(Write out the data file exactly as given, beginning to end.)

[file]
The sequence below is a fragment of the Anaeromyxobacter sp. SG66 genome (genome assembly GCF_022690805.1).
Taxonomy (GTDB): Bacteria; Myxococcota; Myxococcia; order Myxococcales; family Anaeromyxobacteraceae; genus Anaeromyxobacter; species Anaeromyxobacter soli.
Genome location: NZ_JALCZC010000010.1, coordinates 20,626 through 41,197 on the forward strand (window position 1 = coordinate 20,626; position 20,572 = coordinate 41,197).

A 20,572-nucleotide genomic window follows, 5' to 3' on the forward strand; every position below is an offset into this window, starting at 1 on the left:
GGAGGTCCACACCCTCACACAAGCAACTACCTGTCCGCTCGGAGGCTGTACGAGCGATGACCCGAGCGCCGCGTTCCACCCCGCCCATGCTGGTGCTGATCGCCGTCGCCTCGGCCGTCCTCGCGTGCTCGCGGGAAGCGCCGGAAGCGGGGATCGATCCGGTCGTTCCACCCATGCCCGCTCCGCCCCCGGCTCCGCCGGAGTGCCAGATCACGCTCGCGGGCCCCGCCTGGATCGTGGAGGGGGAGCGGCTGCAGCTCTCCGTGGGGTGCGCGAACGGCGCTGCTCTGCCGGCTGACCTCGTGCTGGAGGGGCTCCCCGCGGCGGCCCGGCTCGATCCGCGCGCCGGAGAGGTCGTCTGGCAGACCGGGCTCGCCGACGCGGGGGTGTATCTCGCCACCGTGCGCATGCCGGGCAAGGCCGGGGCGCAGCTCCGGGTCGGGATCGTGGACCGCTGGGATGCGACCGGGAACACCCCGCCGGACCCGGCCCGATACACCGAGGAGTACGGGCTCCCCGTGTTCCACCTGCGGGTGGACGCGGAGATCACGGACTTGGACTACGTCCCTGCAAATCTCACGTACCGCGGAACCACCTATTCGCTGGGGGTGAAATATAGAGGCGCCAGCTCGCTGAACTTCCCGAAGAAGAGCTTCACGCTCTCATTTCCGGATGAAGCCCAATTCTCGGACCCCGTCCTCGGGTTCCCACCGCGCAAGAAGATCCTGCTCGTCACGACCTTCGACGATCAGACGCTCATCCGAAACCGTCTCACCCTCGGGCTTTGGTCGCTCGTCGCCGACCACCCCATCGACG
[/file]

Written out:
The sequence below is a fragment of the Anaeromyxobacter sp. SG66 genome (genome assembly GCF_022690805.1).
Taxonomy (GTDB): Bacteria; Myxococcota; Myxococcia; order Myxococcales; family Anaeromyxobacteraceae; genus Anaeromyxobacter; species Anaeromyxobacter soli.
Genome location: NZ_JALCZC010000010.1, coordinates 20,626 through 41,197 on the forward strand (window position 1 = coordinate 20,626; position 20,572 = coordinate 41,197).

A 20,572-nucleotide genomic window follows, 5' to 3' on the forward strand; every position below is an offset into this window, starting at 1 on the left:
GGAGGTCCACACCCTCACACAAGCAACTACCTGTCCGCTCGGAGGCTGTACGAGCGATGACCCGAGCGCCGCGTTCCACCCCGCCCATGCTGGTGCTGATCGCCGTCGCCTCGGCCGTCCTCGCGTGCTCGCGGGAAGCGCCGGAAGCGGGGATCGATCCGGTCGTTCCACCCATGCCCGCTCCGCCCCCGGCTCCGCCGGAGTGCCAGATCACGCTCGCGGGCCCCGCCTGGATCGTGGAGGGGGAGCGGCTGCAGCTCTCCGTGGGGTGCGCGAACGGCGCTGCTCTGCCGGCTGACCTCGTGCTGGAGGGGCTCCCCGCGGCGGCCCGGCTCGATCCGCGCGCCGGAGAGGTCGTCTGGCAGACCGGGCTCGCCGACGCGGGGGTGTATCTCGCCACCGTGCGCATGCCGGGCAAGGCCGGGGCGCAGCTCCGGGTCGGGATCGTGGACCGCTGGGATGCGACCGGGAACACCCCGCCGGACCCGGCCCGATACACCGAGGAGTACGGGCTCCCCGTGTTCCACCTGCGGGTGGACGCGGAGATCACGGACTTGGACTACGTCCCTGCAAATCTCACGTACCGCGGAACCACCTATTCGCTGGGGGTGAAATATAGAGGCGCCAGCTCGCTGAACTTCCCGAAGAAGAGCTTCACGCTCTCATTTCCGGATGAAGCCCAATTCTCGGACCCCGTCCTCGGGTTCCCACCGCGCAAGAAGATCCTGCTCGTCACGACCTTCGACGATCAGACGCTCATCCGAAACCGTCTCACCCTCGGGCTTTGGTCGCTCGTCGCCGACCACCCCATCGACG